Video report by Africa Correspondent Penny Marshall
Southern Africa is in the midst of a severe drought.
Rains which should have fallen in October did not emerge, leaving land parch and farmers struggling to reap their harvests.
In Zimbabwe, the country's government has called a national emergency.
Safari favourites, usually found around picturesque watering holes, have found themselves struggling to sustain - their carcasses now litter the parched landscape.
This region annually experiences hot, dry weather at this time of year - but this year is different.
Hotter. Drier. More deadly.
At least 65 elephants have died in the last two months, officials say.
For those still fighting for survival, the region's once reliable sources of water have turned into death traps.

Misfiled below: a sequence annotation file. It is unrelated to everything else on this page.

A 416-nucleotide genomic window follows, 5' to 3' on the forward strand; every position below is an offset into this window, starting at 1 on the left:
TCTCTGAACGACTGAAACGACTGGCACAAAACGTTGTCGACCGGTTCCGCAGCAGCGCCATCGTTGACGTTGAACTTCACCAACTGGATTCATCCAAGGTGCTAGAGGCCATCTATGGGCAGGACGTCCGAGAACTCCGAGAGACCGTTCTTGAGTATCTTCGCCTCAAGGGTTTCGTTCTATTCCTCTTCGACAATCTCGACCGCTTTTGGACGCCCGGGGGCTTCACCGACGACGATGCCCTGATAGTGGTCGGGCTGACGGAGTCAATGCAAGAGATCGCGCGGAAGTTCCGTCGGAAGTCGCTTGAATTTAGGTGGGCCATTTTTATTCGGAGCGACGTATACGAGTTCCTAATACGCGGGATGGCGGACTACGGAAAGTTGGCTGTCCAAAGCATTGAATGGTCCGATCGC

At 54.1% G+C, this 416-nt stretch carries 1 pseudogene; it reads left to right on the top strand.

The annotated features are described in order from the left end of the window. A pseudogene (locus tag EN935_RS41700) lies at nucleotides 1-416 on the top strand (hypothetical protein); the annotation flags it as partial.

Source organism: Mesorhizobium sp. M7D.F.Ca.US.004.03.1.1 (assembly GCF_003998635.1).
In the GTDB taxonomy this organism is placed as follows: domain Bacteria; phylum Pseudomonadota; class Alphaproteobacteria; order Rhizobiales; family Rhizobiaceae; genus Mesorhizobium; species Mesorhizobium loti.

Elephant and buffalo are among many species in the Mana Pools National Park which have got stuck in clay while trying to reach Long Pool, the largest of the watering holes at 3 miles long.
Now only five percent full, Long Pool is one of the few remaining water sources in this part of the park.
Hippos are submerged in some puddles to avoid skin desiccation, while birds pick catfish from the muddy riverbed.
Ranchers of the park normally don't intervene, but now they are being forced to lend a helping hand by leaving feed out for animals and supplying drinking water.
For humans, the story is much the same. Severe drought has left more than a third of rural households in Zimbabwe, around 3.5 million people, with dangerously insecure food sources, according to the UN World Food Programme.
Officials say there is one cause for all that is happening - climate change.